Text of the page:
Having shareholder, partners, owners with clearly spelt-out roles and ownership interests allows for more certainty and less confusion. Contracts and licenses can even be included into the operating agreements or incorporation papers filed with the state, creating a record.

Many corporate entities require a board of directors or partners meetings—with a record taken of the proceedings and filed. Changes in ownership structure must usually take place at these meetings. They often require special notice—like with weeks of notice through certified letter. These conditions can be set during the incorporation process by counsel with agreement of all partners.

The advantages of formally incorporating a new or existing business are many. For owners of intellectual property, it is even more critical. Whether it’s for transparency, certainty, or for standing, the benefits clearly outweigh the downside.

Our law form can help you choose the right type of business structure to protect your company and its intellectual property.


At Eldredge Law Group, our full-service IP practice offers Intellectual Property Litigation in Texas state court, federal courts, and administrative agencies. Our experienced litigators handle a wide variety of IP litigation, including patent, copyright, and trademark infringement. Our experienced litigators handle a broad range of intellectual property property actions at the state and federal level. We handle copyright, patent, and trademark law, including USPTO Trademark Trial and Appeal Board proceedings. Protect your intellectual appointment and schedule a consultation in our Houston or Dallas office.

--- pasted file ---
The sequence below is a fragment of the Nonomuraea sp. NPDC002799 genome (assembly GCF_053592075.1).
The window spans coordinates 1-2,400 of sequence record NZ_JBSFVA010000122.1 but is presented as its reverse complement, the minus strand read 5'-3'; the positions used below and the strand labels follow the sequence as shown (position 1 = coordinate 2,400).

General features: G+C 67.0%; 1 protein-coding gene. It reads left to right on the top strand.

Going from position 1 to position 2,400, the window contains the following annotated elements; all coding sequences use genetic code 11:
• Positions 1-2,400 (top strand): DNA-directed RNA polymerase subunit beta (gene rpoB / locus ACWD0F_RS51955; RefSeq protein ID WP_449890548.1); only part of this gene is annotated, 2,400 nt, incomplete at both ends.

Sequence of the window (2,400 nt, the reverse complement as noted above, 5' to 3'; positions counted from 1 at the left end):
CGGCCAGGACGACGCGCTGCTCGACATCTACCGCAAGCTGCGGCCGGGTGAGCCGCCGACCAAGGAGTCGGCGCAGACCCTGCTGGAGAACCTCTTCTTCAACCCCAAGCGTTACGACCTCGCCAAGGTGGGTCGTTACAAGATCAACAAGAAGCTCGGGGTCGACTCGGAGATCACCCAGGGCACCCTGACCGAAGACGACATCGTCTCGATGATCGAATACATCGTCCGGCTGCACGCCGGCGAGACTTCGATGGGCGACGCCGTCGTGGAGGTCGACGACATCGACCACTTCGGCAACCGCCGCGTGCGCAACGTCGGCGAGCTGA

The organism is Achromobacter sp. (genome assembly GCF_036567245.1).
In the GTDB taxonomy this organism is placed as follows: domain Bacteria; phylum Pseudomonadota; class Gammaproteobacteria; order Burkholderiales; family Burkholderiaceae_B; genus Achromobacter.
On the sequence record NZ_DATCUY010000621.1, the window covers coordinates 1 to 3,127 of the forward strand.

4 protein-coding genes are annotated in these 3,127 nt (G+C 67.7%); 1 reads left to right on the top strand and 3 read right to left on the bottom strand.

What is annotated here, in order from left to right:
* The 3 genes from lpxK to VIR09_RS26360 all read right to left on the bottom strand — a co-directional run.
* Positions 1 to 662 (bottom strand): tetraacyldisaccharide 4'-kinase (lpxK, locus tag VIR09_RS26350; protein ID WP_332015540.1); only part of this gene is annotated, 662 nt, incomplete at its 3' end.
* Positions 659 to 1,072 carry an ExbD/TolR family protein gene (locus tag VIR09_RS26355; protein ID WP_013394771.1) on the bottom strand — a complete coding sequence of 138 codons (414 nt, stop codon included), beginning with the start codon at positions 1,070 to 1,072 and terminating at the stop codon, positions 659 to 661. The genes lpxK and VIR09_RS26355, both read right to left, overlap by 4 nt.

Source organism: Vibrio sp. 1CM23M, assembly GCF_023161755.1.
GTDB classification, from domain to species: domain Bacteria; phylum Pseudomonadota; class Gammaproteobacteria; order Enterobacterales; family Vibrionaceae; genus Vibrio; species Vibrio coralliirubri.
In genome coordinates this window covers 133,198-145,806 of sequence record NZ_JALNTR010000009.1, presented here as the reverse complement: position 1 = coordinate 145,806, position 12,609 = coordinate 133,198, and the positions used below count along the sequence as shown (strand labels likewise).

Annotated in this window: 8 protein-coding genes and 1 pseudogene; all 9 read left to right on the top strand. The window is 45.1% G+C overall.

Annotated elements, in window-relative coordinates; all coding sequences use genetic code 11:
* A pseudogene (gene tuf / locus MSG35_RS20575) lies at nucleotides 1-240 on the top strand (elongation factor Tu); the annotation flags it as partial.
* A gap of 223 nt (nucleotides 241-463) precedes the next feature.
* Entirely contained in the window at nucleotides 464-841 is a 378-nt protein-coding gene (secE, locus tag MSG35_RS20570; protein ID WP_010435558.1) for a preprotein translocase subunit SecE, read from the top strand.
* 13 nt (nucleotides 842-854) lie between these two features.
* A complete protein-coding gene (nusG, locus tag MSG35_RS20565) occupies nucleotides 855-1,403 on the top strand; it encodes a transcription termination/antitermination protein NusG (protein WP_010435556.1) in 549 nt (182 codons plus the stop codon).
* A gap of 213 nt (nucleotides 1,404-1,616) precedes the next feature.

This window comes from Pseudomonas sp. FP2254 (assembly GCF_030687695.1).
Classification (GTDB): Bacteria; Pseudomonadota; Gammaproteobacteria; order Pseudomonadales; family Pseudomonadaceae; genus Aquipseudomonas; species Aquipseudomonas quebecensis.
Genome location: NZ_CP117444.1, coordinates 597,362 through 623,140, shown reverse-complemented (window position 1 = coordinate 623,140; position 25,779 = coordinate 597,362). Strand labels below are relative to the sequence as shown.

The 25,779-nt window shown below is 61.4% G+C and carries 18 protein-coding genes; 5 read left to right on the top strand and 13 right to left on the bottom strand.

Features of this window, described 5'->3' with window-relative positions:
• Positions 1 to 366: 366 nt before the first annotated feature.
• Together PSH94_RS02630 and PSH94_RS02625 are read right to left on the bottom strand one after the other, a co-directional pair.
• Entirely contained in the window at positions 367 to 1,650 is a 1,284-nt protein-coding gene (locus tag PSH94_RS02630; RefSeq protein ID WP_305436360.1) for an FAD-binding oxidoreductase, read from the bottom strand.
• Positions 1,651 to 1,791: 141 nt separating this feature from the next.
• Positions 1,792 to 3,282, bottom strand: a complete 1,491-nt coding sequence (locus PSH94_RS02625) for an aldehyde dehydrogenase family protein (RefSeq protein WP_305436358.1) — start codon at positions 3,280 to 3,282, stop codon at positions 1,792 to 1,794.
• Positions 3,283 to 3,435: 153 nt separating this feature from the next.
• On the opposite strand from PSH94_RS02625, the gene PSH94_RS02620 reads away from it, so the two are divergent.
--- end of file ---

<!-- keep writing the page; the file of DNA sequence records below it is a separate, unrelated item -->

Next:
Table Of Contents




Other Litigation Topics
IP Litigation
Other Litigation Blogs
Herman Miller v. Office Star trade dress case

Herman Miller v. Office Star Case Details On Tuesday, October 11, a federal jury in California awarded Herman Miller Inc. $8.4 million in a trade dress lawsuit against Office Star. Office Star was accused of using Herman Miller’s overall look of its Eames office chair line in the trade dress suit. Herman Miller is best …

Read Full Blog
The Legal And Health Issues Associated With Knock-Off Makeup Brands

In order to take advantage of countless customers, cunning thieves and con-artists have created knock-off makeup palettes, products, and powders to satisfy our inherent love for a bargain, especially around the holidays. These knock-off makeup products look like the real thing, but the price is much lower and the quality is often questionable. In fact, …

Read Full Blog
Obtain More Information
Hire An IP Litigation Attorney To Protect your Intellectual PROPERTY!